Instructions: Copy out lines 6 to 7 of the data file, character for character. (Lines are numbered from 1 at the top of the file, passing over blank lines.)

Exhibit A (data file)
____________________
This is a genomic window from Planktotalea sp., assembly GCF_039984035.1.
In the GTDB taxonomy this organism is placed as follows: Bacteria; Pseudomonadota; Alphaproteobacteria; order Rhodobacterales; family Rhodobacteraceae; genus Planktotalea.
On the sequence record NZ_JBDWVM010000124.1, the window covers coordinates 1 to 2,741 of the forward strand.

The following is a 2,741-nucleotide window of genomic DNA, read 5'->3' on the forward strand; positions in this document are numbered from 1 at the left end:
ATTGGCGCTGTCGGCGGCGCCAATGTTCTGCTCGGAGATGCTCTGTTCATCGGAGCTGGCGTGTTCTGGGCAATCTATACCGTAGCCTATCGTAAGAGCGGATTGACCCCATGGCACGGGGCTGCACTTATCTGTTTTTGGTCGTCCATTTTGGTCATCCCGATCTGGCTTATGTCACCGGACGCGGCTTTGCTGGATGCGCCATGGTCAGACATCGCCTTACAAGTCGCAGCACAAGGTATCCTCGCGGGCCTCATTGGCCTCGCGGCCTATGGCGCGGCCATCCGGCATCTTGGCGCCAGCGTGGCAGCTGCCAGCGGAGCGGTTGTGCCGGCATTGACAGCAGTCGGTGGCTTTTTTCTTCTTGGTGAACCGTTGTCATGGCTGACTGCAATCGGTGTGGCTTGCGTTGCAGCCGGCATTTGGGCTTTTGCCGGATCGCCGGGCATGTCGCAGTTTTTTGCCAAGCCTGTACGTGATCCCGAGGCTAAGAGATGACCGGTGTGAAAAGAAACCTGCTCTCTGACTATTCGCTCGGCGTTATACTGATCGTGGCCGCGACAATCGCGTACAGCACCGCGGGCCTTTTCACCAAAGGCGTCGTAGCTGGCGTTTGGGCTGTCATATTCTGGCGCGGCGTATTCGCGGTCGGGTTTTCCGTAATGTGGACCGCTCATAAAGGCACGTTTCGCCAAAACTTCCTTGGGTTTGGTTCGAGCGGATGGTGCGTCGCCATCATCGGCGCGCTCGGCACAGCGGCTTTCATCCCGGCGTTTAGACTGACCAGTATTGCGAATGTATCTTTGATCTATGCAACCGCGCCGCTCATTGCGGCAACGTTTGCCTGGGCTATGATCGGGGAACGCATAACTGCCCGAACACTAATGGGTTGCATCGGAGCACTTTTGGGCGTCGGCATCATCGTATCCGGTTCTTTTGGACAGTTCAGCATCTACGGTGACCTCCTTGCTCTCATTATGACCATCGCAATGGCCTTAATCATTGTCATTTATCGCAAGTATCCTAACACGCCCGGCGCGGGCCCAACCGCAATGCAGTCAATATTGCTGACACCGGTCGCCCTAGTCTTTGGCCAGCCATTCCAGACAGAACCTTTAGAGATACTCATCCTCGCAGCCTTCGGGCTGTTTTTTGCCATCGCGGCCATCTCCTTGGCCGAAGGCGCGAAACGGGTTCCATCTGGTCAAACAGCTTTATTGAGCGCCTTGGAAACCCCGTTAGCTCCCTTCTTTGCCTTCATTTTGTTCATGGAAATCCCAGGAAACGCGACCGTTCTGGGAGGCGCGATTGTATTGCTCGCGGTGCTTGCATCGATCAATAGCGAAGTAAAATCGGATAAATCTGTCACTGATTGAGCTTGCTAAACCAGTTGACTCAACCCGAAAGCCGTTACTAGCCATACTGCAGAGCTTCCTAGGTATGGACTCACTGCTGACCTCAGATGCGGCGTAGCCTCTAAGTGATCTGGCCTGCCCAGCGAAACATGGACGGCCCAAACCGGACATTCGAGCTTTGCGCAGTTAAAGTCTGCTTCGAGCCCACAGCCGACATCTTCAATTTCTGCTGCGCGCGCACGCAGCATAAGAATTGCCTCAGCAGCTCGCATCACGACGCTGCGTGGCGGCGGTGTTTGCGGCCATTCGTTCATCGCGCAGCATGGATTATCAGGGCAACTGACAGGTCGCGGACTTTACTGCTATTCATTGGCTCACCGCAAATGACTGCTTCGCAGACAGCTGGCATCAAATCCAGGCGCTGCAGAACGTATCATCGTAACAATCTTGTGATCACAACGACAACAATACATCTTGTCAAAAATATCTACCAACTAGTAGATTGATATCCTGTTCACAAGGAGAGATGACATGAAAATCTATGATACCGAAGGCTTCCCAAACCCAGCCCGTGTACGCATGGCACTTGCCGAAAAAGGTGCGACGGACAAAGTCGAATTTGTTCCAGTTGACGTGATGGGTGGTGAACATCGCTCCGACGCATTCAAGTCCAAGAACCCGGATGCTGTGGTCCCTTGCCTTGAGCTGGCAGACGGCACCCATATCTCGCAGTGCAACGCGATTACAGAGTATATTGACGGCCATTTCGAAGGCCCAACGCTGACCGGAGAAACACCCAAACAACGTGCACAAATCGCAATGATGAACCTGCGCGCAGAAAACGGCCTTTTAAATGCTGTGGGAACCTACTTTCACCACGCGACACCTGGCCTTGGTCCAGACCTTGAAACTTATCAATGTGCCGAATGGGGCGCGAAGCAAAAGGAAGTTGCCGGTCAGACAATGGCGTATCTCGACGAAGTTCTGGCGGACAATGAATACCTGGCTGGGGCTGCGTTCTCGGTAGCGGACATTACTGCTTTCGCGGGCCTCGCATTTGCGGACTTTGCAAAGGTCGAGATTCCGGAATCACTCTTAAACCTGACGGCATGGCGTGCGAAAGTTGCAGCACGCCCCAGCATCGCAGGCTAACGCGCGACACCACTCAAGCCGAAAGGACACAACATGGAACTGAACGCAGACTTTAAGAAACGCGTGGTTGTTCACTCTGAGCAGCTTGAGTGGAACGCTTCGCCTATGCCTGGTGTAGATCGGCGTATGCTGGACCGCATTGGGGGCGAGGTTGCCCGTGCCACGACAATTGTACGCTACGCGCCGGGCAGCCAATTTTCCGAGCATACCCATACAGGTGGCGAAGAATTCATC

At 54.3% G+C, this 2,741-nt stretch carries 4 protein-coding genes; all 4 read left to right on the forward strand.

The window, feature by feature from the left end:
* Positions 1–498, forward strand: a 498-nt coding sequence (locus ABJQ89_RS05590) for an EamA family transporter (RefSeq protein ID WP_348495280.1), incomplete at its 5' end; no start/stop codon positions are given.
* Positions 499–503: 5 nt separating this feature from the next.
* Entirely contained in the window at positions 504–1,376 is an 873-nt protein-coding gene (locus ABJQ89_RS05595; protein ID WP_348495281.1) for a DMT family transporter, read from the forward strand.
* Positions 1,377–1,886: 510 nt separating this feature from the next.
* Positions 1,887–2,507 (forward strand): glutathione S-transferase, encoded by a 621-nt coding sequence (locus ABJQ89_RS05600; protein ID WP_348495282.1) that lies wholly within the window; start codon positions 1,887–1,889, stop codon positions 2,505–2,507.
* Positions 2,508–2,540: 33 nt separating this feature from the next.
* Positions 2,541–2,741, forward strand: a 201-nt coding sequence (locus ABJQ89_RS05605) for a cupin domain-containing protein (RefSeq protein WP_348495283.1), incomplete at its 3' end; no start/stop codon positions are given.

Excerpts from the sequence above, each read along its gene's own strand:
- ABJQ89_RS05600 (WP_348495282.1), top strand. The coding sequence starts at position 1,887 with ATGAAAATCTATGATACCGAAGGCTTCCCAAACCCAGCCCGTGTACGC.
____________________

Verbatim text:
At 54.3% G+C, this 2,741-nt stretch carries 4 protein-coding genes; all 4 read left to right on the forward strand.

The window, feature by feature from the left end: